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Accessibility Resources

Information and resources on how to make an accessible online experience for all users.


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Hedda Monaghan
Henry Whittemore Library
(508) 626-4664


Welcome to the Whittemore Library Accessibility Libguide!

The purpose of this guide is to provide resources for making online spaces at FSU accessible and usable to all users. This guide compiles physical and online information from government resources, as well as resources at Framingham State University. We hope this guide serves to inform users with disabilities about the many support systems available on campus, as well as enlighten users without disabilities on how they can make their content available to all.

FSU Commitment

Framingham State University is committed to providing equal access to employment and educational opportunities for otherwise qualified persons with disabilities.  The University recognizes that individuals with disabilities may need reasonable accommodations to have equally effective opportunities to participate in or benefit from educational programs, services, activities and employment.

The University is committed to accessibility and usability.  There are many services and support resources available to our community.  We hope this site will help you identify and understand some of those services and resources.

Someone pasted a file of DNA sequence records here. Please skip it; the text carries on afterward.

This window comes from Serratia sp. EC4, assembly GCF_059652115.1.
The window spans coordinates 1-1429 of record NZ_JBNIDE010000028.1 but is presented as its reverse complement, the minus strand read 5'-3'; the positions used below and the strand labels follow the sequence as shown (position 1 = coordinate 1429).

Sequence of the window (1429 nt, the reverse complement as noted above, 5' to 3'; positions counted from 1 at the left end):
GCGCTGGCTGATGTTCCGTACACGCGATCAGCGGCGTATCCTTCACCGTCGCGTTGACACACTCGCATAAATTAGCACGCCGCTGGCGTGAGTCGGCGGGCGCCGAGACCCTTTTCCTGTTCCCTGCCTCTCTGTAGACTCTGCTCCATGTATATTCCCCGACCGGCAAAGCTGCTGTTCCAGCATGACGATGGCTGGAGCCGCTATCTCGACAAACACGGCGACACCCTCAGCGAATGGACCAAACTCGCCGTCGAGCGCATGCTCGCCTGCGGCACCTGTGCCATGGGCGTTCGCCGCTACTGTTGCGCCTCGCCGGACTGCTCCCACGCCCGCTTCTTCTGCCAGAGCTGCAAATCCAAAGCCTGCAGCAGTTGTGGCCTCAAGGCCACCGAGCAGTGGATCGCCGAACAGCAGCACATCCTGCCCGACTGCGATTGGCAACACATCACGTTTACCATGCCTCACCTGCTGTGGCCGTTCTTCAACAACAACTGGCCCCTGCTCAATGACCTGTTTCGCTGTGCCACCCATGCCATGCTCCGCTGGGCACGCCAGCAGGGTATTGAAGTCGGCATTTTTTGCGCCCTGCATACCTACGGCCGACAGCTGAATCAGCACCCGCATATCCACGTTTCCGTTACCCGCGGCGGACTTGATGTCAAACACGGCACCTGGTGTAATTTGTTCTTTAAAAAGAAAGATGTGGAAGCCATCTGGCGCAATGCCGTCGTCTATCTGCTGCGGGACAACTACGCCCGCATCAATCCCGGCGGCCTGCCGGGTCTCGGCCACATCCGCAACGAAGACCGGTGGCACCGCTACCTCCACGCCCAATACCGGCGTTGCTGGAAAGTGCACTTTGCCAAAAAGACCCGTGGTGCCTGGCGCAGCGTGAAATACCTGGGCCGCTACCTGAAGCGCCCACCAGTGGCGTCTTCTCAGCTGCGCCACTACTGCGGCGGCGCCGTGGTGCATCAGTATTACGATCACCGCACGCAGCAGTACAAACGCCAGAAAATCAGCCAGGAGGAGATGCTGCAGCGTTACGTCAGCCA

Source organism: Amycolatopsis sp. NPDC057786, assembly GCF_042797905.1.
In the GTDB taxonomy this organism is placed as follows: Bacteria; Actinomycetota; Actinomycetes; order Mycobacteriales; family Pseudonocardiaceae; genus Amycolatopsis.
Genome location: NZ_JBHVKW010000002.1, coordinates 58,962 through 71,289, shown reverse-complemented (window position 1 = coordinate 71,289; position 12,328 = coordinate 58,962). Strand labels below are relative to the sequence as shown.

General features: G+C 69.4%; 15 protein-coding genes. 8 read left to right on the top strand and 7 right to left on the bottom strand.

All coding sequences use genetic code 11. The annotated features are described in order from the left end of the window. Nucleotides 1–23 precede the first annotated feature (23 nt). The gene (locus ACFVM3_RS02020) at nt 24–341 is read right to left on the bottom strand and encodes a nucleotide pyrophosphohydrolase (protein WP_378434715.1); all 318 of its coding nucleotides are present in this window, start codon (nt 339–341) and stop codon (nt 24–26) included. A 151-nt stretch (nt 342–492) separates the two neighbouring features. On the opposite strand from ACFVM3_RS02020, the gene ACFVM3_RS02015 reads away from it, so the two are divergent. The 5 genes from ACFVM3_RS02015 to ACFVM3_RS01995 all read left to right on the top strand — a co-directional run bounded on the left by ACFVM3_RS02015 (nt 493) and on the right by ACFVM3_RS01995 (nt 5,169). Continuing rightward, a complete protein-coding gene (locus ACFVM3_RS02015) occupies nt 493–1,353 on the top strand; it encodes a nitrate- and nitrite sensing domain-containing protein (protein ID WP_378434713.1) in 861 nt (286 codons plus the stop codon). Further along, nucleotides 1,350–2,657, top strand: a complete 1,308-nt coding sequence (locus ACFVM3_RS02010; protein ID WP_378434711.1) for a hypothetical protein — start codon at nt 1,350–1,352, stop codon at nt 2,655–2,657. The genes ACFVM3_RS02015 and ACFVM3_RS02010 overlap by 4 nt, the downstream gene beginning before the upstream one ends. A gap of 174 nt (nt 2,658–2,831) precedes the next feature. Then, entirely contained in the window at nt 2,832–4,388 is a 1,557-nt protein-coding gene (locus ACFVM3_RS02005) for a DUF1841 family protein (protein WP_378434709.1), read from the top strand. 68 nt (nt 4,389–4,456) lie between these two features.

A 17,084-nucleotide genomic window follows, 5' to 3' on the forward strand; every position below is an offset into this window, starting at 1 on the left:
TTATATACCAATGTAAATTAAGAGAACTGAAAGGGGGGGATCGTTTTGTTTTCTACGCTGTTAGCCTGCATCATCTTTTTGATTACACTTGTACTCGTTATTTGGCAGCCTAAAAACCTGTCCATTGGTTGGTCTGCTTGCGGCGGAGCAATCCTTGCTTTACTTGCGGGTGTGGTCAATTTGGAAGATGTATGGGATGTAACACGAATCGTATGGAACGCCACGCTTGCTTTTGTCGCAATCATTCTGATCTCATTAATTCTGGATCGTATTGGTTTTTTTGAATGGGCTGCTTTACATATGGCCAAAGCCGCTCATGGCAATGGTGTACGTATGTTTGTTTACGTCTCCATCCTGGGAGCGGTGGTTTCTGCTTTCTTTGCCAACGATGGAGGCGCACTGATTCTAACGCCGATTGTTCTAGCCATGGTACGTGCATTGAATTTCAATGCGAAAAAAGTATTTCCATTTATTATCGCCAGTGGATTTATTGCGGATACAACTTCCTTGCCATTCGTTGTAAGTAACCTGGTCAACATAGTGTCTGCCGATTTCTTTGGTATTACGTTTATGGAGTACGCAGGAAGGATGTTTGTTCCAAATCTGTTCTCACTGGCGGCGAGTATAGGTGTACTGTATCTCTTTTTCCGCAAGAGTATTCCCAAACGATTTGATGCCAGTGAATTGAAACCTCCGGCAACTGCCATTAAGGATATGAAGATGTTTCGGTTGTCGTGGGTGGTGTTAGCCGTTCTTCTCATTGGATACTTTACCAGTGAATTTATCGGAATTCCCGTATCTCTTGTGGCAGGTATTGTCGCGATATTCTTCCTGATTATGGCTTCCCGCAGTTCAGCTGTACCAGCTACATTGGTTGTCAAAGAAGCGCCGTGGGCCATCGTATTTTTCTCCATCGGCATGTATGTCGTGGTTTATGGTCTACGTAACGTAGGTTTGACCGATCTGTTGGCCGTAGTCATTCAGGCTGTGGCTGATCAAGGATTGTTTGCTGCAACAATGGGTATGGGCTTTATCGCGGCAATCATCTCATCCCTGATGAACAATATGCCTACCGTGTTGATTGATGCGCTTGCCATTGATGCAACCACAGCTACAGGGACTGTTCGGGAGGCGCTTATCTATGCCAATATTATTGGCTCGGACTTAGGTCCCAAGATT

For general questions or to report barriers to accessing any technology used by FSU, contact

At the link below, find an overview of FSU's commitments and policies to accessibility toward its students, employees, and other visitors.

The Center for Academic Success and Achievement, or CASA, offers professional and peer tutoring, academic success coaching, and disability resources and accommodations to promote student learning and success. CASA is also home to GenerationOne, an affinity group for first-generation college students as well as several community outreach and mentorship programs.


What Is A Disability?

An individual with a disability is defined by the ADA as a person who has a physical or mental impairment that substantially limits one or more major life activities, a person who has a history or record of such an impairment, or a person who is perceived by others as having such an impairment. The ADA does not specifically name all of the impairments that are covered.